If none of this tickles your fancy & you are keen to pick up a new instrument while in India, Rishikesh seems like a popular place to learn the Indian Sitar. A friend who was learning it said it would take him years to become competent in it although he was very enthusiastic about learning.

As with most popular backpacker destination, Rishikesh has ample various ranged accommodation available. I stayed at the newly open Bunk Stay Hostel & I was happy with my experience. There are also a lot of cafe’s restaurants & the apparently popular German bakery – who knew this was a thing in India? There is a nice selection of restaurants, the ones I visited were reasonably priced & I didn’t get sick during my time here! Bonus!

If you need to buy souvenirs, clothes, jewellery, ayurvedic medicine, yoga mats, spiritual books etc, you can get pretty much everything here. There are also a few places offering a packaging & delivery service if you want to send a parcel back home. They cater really well to their backpacker market here! Rishikesh seems to have it all!

Delhi Belly in Hampi, India :(

I am not feeling great today. I feel so lethargic & nauseous. I don’t know if it was the heat or something I ate but I feel terrible. I ventured out in the morning but when the midday heat arrived I retreated back to my hut to snooze. All my friends have taken guides to explore the area on tuk tuks & will be swimming in a waterfall or visiting the monkey temple right now while I sweat it out in bed striving for rehydration.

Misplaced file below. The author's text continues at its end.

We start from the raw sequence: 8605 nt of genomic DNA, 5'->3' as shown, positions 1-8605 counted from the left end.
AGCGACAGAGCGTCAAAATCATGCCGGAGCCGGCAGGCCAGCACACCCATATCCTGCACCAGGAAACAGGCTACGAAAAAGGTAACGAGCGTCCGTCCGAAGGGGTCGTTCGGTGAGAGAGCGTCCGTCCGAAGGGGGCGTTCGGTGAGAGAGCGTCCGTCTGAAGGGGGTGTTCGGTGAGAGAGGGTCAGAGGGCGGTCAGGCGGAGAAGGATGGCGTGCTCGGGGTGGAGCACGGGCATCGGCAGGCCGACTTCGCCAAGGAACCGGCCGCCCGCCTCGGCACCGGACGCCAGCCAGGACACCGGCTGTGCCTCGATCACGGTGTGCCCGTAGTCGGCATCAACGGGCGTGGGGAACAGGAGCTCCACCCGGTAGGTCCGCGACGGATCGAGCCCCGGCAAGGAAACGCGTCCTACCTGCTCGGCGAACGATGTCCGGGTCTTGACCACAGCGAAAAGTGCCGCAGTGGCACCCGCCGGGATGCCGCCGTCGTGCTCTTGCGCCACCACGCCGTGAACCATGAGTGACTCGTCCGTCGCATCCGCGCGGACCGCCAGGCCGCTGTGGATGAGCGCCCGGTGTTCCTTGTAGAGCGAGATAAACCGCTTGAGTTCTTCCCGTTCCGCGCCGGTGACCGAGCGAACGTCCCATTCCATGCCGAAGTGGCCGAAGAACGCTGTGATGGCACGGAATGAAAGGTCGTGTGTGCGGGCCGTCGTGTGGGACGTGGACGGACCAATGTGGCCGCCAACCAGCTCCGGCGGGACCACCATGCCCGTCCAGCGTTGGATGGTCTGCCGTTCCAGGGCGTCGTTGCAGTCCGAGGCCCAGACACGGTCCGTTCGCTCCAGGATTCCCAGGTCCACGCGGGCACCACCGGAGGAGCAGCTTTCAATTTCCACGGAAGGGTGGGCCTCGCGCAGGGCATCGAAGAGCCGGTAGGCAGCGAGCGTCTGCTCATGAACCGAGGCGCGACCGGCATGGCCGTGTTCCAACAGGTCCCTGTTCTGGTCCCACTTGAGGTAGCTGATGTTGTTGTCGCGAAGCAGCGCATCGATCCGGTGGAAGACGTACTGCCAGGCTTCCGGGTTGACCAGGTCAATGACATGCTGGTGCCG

It looks as though someone just dumped the massive pile of boulders behind the palm trees

I feel limited to what else I can do in Hampi due to my monkey phobia & extreme heat intolerance. I’m mildly defeated that it is my time to move on when all my friends are having such a great time. Sometimes I have an amazing ability to suck things up & get on with it but monkeys & heat are apparently deal breakers. I venture out with the greatest intentions but as soon as I see a monkey I freeze then retreat to a monkey free zone. It’s difficult because the monkeys are fecking everywhere & I really freak myself out with them.

I took the peaceful afternoon to ascertain a plan in my head & have decided to flee to the cooler climate in the north. It is such a shame because the south of India looks incredible & I had hoped to visit but I know that it is even hotter there & I will be miserable. India is so vast I knew from the outset that I wouldn’t be able to visit everywhere I wanted to go but accepting this as reality is a bit demoralising.

The monuments were incredible but I was limited in what I could see due to the lingering monkeys

In being forcibly confined I have by default become productive! I have booked a flight from Bangalore to Dehradun (Jolly Grant Airport), via Delhi, in 3 days time. I will visit Rishikesh where it will hopefully be cooler & have less monkeys?? A girl can dream! Tomorrow I will take a night bus from Hospet, near Hampi, to Bangalore & spend a couple of nights there. I have given myself the deadline of tomorrow afternoon to pull out of this sickness. Wish me luck!